Stephen Vogt is back in the lineup and says his elbow “feels great.” (Susan Tripp Pollard/Bay Area News Group)
Stephen Vogt is back in the lineup Wednesday, as expected, and is playing first base. He said his elbow felt great after doing some early hitting in the cage and his cortisone shot from Sunday appears to be doing the trick.
“It’s been bothering me for about a month,” Vogt said. “Hopefully this shot will take care of it. We’ll have to see how it feels tomorrow catching.”
The plan is for Vogt to be back behind the plate for Thursday’s day game series finale here in Texas. He said his left elbow issue has been more bothersome while catching, although he did also feel it at times while hitting. But he hopes it’s a thing of the past. Continue Reading
Stephen Vogt is out of the lineup Tuesday after getting a cortisone shot in his left elbow. ( (Ray Chavez/Bay Area News Group)
A’s catcher Stephen Vogt had a cortisone shot in his left elbow and is not in the lineup Tuesday for the opener of a brief three-game road trip to Texas.
Vogt had the cortisone shot on Sunday to relieve what was diagnosed as “tennis elbow” and manager Bob Melvin expects him to be in the lineup Wednesday night against the Rangers. His availability to pinch-hit Tuesday will be determined based on how Vogt feels once the game is underway.
“He’s been dealing with it,” Melvin said of the elbow. “I think once he gets into the batter’s box, he doesn’t think too much about it. Yet, there’s some days that it’s worse than others. Some swings are worse than others.” Continue Reading
ARLINGTON, TEXAS — Ron Washington was greeted everywhere he went Tuesday when he returned to the stadium where he managed for eight years.
“I parked in the parking lot upstairs and the fans greeted me coming in, then the security guards and all the guys riding around through the tunnel on the carts,” Washington said, “and then I finally made it to the clubhouse.”
Cameras followed Washington as he worked with infielders early before Tuesday’s A’s game with the Texas Rangers at Globe Life Park. It’s the first time Washington, now an A’s coach, has been back at his former home stadium since resigning in September 2014 citing personal issues that he later revealed involved infidelity. Continue Reading
Sonny Gray should be a strong candidate to start All-Star Game, manager Bob Melvin says.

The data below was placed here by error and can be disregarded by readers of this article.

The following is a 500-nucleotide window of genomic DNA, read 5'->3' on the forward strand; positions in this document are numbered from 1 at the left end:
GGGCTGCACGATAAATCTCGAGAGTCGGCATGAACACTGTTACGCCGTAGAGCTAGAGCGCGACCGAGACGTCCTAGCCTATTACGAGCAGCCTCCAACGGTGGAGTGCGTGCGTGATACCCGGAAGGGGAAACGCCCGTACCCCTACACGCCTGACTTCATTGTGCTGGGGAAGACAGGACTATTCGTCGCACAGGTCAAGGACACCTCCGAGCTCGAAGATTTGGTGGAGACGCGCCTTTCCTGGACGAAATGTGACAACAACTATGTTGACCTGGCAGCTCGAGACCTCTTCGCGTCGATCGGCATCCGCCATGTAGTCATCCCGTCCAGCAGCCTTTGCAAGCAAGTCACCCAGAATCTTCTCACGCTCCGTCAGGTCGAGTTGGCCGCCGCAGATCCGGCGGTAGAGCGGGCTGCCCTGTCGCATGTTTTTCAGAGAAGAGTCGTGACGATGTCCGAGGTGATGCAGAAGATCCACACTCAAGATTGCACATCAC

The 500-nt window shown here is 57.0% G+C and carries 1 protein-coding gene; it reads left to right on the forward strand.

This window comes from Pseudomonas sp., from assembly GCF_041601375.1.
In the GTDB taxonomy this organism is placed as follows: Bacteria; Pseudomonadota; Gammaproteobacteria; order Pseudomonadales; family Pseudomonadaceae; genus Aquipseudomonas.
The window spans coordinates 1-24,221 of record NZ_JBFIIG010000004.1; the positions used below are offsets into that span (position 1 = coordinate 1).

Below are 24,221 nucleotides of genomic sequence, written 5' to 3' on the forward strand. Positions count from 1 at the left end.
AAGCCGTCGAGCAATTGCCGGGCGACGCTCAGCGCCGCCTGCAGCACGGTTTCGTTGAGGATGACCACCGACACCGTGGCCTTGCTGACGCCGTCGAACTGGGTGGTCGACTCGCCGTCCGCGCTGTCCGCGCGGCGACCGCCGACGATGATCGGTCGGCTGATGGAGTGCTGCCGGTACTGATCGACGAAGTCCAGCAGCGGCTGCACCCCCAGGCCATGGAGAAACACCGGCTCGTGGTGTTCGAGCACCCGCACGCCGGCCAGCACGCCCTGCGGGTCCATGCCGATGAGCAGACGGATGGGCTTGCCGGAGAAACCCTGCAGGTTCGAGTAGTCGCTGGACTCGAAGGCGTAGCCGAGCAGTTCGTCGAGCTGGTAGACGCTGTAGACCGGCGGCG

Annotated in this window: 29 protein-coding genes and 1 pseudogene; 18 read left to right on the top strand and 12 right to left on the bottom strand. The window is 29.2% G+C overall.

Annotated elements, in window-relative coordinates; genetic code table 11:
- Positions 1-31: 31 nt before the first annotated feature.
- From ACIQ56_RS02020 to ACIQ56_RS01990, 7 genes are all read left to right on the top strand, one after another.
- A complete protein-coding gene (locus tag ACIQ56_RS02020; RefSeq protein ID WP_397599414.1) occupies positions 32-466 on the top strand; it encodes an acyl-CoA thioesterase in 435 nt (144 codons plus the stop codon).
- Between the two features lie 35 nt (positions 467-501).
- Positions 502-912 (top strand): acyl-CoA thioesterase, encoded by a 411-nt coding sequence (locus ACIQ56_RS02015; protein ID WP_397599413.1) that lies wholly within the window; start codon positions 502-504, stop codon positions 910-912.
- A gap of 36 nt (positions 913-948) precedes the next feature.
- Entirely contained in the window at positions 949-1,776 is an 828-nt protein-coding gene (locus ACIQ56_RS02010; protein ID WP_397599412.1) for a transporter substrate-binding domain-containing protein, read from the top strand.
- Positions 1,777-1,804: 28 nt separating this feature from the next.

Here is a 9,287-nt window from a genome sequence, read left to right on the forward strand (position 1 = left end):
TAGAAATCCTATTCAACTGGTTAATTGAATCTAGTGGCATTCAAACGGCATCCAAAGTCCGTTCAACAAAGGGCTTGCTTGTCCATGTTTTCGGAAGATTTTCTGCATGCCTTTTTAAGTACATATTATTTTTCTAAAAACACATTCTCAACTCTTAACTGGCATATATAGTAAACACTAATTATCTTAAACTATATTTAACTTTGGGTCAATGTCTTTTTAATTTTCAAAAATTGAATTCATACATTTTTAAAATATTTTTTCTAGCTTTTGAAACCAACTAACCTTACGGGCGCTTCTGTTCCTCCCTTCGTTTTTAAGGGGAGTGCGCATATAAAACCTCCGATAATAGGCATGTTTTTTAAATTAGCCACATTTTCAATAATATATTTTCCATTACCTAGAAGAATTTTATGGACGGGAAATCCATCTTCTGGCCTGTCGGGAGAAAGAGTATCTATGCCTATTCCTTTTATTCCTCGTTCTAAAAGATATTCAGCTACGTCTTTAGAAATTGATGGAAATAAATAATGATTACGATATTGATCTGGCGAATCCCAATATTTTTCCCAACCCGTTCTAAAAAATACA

When Major League Commissioner Rob Manfred stopped by the Coliseum Friday, he said that even with fans in Kansas City making a strong effort to stack the vote for the All-Star Game, he was satisfied for the most part with the selection process for the mid-summer showcase.
A’s manager Bob Melvin agrees with that, but as the manager of a last-place team with at least three men he sees as potential All-Stars – catcher Stephen Vogt, starter Sonny Gray and right fielder Josh Reddick – he also realizes the system isn’t the A’s friend.
Teams with the worst record in the league traditionally have trouble getting multiple representatives. Even teams better than dead last have problems, In the eight seasons between 2005 and 2012, the A’s had more than one player on the team just once.
It would have been a crush Friday at the Coliseum and Arena if the Warriors and A’s both wound up playing. Now the Warriors will have an NBA championship parade instead.
As the Warriors have their championship parade Friday in Oakland, we’re left to think what might have been had not Golden State closed out their NBA title run in Cleveland Tuesday.
Game 7 would have been set for Friday at 6 p.m. in the Arena. The A’s were set for a 6:35 p.m. start across the way in the Coliseum against the Angels, and as it is the A’s second fireworks night of the season, that wasn’t going to be changed.
So the transit situation had every chance to be a logistical nightmare, particularly with national television trucks due to eat into some of the park on the south side of the Coliseum and Arena complex.
OAKLAND — Billy Bean proudly placed a rainbow colored A’s button on his jacket lapel as he stood on the dugout steps at O.co Coliseum on Wednesday.
Now Major League Baseball’s Ambassador for Inclusion, Bean is one of two players in baseball history to have come out as gay after his playing career (joining former A’s outfielder Glenn Burke) and was an invited guest for the A’s Pride Night against the San Diego Padres.